Irish billionaire, JP McManus, is caught up in an ongoing battle against the IRS over taxation of winnings from a backgammon game he won in late 2012. McManus is aiming to recover £3.7 million from the taxman, claiming he should be exempt from paying American taxes under the 1997 double-taxation treaty between the US and Ireland.
McManus won a stunning £11 million playing a three-day backgammon game against American billionaire Alec E. Gores in November 2012. Gores paid tax to the IRS; however McManus’s lawyers are arguing that paying tax in the US would amount to “double taxation” on his income.
McManus was selected for an audit in May 2014 and in August of the same year, the IRS approved a refund of $5.2 million. However, in September 2014, his claim was passed on to another department in the IRS for further review. The refund has not yet been repaid and the IRS have taken no further action. His lawyers are arguing that since McManus is paying tax in Ireland, he should be refunded the money by the IRS.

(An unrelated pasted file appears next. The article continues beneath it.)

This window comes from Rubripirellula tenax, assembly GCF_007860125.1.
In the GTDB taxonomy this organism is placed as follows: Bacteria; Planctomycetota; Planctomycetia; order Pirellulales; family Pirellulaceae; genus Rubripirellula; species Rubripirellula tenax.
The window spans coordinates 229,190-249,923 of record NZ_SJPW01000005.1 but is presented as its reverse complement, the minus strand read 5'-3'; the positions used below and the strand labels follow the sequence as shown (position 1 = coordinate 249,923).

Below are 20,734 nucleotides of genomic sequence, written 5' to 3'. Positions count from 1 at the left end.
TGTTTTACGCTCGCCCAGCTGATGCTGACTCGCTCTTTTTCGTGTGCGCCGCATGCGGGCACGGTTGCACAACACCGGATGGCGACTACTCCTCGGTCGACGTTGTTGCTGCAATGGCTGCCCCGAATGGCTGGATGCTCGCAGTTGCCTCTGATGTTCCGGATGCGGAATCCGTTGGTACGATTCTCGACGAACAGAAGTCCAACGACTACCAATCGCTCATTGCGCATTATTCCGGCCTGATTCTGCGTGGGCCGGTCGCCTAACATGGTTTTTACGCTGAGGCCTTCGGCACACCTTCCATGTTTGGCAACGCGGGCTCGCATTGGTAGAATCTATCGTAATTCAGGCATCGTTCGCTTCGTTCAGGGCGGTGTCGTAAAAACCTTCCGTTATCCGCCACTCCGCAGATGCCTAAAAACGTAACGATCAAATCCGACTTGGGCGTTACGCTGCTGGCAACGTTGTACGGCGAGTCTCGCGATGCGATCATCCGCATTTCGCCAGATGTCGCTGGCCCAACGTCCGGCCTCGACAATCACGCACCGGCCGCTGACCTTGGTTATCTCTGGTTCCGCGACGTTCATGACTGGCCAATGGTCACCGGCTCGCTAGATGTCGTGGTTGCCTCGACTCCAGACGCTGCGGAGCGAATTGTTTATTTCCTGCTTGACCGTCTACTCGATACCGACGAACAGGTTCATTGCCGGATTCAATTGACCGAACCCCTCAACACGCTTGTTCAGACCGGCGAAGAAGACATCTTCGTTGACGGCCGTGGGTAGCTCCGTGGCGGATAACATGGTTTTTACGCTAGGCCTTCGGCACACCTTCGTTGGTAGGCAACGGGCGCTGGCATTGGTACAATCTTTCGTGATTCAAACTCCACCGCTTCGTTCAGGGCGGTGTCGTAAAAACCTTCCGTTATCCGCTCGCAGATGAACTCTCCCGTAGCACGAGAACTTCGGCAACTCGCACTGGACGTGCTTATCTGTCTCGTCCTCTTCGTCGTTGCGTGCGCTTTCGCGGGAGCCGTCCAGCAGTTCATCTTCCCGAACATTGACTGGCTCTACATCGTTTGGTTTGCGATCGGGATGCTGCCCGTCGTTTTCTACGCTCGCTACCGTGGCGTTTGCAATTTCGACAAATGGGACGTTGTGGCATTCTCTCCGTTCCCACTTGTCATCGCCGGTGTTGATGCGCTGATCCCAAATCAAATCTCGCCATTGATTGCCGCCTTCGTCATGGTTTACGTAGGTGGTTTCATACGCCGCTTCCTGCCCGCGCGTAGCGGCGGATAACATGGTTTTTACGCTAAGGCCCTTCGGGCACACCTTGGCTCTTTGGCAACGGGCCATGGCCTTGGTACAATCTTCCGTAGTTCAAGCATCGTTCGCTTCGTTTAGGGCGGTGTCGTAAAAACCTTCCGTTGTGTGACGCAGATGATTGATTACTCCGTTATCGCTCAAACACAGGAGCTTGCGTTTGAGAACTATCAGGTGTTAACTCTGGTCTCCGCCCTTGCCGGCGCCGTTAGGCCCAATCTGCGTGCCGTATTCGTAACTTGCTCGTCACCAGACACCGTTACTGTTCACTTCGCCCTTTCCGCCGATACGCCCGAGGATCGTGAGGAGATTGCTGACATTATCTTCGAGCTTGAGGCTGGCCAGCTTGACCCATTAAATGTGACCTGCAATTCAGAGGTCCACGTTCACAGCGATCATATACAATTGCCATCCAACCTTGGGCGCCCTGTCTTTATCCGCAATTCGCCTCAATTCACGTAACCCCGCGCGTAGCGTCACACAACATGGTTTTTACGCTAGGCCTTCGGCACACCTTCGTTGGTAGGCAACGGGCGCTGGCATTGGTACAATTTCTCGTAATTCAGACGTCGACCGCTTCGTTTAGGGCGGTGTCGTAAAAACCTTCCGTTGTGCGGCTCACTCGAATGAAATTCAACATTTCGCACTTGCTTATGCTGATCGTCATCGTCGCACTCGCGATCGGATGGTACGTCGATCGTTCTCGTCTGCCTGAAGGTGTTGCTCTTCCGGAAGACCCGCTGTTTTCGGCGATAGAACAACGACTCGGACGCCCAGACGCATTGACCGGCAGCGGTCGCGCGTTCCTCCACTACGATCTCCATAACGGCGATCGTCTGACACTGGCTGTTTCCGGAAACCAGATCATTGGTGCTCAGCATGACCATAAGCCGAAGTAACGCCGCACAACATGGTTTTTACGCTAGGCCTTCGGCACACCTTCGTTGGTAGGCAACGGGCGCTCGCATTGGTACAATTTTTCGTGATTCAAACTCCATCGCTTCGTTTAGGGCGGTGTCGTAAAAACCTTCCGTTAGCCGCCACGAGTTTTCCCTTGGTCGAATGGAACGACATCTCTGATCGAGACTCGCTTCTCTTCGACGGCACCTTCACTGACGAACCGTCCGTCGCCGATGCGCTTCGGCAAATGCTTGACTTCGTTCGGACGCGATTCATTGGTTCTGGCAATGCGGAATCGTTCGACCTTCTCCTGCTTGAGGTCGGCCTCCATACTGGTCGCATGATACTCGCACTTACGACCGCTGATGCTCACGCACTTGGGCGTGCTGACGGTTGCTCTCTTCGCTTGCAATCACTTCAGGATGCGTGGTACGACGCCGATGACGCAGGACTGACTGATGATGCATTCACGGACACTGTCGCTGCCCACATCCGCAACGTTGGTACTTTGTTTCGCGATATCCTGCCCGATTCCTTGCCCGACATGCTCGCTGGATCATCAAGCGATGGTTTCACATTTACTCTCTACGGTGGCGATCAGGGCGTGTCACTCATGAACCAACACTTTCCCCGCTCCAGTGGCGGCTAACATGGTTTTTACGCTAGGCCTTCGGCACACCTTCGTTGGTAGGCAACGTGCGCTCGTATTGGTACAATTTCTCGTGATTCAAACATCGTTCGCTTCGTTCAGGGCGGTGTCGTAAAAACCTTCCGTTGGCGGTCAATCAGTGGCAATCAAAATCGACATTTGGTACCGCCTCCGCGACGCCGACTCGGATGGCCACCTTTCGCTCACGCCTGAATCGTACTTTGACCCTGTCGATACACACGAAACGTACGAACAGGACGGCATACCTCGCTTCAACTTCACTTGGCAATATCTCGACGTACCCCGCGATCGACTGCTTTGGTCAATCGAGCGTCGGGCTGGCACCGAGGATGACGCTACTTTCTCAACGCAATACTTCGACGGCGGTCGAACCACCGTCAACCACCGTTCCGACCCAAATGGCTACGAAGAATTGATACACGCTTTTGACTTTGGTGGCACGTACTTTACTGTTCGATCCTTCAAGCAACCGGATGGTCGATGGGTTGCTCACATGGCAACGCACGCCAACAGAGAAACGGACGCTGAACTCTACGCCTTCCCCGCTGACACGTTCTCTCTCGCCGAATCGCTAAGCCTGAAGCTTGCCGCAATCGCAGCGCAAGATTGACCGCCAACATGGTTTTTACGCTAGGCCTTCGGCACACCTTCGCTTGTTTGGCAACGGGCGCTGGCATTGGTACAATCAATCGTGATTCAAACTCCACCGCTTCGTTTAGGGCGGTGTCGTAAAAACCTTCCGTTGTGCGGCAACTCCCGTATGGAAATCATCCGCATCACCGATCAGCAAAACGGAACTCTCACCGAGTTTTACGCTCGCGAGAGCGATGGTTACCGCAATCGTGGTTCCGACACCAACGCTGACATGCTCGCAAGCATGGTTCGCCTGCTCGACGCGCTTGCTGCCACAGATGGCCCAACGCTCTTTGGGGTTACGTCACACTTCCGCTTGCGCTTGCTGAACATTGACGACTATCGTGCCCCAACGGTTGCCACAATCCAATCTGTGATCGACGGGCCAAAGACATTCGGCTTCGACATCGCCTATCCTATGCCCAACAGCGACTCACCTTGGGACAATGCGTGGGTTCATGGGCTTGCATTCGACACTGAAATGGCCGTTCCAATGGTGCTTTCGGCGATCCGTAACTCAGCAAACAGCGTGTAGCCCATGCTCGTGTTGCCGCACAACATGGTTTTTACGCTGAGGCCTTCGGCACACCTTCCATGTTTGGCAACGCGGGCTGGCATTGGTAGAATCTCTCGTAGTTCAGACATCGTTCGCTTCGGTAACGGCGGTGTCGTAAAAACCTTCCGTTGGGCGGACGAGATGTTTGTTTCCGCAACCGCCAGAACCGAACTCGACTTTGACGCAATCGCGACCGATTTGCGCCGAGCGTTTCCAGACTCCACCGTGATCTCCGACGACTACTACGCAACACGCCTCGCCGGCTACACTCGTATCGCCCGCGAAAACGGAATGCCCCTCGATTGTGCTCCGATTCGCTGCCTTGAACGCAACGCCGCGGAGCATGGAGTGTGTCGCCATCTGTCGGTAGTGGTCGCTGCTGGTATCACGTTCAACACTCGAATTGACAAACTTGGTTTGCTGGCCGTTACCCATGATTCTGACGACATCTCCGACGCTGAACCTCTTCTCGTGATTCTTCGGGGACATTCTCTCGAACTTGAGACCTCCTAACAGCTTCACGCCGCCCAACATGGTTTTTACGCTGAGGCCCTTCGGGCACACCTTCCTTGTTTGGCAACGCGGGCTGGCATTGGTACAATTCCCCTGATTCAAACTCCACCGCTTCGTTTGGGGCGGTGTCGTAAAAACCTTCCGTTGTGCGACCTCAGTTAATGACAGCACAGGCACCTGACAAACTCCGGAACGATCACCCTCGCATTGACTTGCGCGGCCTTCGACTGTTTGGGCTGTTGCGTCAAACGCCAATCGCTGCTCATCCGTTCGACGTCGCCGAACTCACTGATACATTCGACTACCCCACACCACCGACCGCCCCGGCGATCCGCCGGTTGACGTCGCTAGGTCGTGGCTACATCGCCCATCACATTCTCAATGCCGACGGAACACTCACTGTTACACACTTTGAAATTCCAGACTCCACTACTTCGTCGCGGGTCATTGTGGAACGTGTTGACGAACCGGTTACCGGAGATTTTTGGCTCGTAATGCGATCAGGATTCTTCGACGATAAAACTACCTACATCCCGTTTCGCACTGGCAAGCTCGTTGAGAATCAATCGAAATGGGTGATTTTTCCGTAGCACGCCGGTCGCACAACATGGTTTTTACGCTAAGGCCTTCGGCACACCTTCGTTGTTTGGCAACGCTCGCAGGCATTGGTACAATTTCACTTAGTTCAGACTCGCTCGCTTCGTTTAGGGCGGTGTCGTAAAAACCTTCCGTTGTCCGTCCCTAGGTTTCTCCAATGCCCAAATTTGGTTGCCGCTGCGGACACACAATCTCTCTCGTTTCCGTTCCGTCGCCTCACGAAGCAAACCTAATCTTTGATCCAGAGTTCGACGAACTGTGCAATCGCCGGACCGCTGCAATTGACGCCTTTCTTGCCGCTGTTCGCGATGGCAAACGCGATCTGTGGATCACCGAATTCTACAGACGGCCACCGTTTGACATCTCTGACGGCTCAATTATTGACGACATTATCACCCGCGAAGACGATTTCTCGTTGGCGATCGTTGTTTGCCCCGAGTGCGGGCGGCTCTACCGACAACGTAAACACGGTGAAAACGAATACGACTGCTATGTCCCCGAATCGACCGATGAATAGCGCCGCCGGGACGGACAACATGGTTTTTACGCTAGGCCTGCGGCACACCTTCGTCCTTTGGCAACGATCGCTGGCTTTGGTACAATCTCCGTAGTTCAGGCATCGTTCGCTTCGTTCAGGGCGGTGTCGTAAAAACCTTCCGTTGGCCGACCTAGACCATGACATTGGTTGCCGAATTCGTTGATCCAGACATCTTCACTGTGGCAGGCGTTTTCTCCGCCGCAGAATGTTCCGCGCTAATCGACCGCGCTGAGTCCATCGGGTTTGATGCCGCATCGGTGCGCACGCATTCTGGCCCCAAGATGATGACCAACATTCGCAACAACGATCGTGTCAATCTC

According to the Irish edition of The Times, McManus’s lawyers have stated that the IRS is trying to “improperly confiscate McManus’s money under the guise of twisted legal reasoning.”
McManus is well-known in the gambling world with his gambling career taking off when he won a £50 payout on a £4 bet on Linden Tree in a horse race in 1970. The horse won at odds of 100/8. He bet another £4 on the same horse in the Gold Cup and won £100.
Since then, he famously said in an interview: “I’d bet on anything if I could find someone to bet with me.”
According to sources close to McManus, he is unlikely to let this matter go.